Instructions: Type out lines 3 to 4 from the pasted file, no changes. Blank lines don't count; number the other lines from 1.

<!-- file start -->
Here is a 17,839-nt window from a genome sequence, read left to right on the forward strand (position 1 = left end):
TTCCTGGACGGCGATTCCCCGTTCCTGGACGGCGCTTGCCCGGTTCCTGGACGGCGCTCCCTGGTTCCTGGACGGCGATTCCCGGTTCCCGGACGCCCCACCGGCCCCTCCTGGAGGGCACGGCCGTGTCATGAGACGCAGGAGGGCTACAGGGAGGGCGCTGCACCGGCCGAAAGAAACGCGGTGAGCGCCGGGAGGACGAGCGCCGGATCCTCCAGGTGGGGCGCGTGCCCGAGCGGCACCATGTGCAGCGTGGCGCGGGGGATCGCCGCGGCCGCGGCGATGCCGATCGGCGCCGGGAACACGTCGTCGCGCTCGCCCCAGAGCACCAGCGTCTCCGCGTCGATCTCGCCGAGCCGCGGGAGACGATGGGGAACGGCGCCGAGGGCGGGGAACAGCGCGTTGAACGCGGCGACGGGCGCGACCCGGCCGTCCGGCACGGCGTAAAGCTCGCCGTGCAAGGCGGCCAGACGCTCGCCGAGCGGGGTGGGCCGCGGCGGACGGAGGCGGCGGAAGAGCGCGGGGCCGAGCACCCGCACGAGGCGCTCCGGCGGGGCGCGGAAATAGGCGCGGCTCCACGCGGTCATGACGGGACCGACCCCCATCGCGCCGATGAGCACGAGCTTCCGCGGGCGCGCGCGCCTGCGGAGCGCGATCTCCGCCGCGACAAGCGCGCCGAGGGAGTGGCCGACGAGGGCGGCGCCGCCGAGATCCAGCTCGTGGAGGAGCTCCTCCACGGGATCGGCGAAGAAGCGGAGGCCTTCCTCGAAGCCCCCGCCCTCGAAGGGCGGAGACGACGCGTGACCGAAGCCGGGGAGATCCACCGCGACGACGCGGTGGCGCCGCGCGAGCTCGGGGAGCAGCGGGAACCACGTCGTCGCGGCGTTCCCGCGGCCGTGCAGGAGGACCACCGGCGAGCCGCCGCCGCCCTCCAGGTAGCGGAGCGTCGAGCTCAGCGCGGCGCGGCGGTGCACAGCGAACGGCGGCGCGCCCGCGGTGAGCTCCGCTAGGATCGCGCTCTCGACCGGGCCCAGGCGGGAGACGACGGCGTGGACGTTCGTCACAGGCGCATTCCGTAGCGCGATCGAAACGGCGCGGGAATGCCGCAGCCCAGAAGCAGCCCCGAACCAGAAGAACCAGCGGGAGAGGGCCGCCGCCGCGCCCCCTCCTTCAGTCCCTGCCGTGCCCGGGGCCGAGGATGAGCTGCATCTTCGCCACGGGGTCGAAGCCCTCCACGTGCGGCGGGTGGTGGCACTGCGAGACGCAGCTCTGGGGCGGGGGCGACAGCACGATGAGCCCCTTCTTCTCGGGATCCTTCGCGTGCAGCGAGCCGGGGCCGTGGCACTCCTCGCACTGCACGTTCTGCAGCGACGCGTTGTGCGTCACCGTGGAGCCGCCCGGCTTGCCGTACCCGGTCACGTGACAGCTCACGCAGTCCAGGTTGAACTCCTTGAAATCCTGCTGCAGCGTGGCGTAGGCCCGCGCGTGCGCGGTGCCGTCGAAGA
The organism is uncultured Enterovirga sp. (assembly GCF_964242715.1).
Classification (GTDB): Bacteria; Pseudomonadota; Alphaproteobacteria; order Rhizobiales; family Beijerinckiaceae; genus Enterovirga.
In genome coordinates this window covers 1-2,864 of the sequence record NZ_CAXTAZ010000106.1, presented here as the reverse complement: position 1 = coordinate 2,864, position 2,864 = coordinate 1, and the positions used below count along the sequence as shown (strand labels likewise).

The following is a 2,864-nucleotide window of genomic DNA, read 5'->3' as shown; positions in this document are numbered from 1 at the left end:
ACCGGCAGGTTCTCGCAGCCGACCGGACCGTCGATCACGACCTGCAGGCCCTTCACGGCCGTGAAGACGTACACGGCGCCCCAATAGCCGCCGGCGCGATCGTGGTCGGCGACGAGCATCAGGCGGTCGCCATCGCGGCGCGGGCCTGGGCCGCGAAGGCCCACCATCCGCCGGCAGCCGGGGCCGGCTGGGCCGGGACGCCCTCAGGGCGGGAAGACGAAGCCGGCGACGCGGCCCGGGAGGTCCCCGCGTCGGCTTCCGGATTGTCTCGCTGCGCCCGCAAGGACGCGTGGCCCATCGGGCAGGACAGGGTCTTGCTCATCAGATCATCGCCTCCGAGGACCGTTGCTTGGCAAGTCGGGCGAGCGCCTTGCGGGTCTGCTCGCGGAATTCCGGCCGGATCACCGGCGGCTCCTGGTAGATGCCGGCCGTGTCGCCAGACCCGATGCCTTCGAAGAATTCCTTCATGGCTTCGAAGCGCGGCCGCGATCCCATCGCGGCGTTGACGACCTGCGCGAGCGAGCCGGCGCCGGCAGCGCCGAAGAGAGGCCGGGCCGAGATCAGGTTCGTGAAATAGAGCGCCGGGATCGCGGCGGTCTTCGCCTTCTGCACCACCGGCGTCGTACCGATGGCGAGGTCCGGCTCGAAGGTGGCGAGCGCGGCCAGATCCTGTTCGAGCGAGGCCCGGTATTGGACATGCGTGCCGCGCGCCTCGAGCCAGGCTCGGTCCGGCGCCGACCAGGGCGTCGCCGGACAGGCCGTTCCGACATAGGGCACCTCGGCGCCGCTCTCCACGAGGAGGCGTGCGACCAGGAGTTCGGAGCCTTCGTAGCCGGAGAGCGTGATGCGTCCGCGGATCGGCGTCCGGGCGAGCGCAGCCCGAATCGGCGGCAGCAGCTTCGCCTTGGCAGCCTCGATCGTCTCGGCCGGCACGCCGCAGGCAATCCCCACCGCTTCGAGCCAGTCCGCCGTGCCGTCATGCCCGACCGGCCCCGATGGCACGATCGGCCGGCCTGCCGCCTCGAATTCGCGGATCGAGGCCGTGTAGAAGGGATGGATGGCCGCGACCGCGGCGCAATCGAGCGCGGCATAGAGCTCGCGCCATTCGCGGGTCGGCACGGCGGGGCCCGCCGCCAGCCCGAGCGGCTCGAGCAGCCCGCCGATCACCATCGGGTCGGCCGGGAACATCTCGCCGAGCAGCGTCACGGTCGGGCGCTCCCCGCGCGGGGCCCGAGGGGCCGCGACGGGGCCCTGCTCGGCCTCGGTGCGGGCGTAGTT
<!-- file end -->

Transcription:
The organism is uncultured Enterovirga sp. (assembly GCF_964242715.1).
Classification (GTDB): Bacteria; Pseudomonadota; Alphaproteobacteria; order Rhizobiales; family Beijerinckiaceae; genus Enterovirga.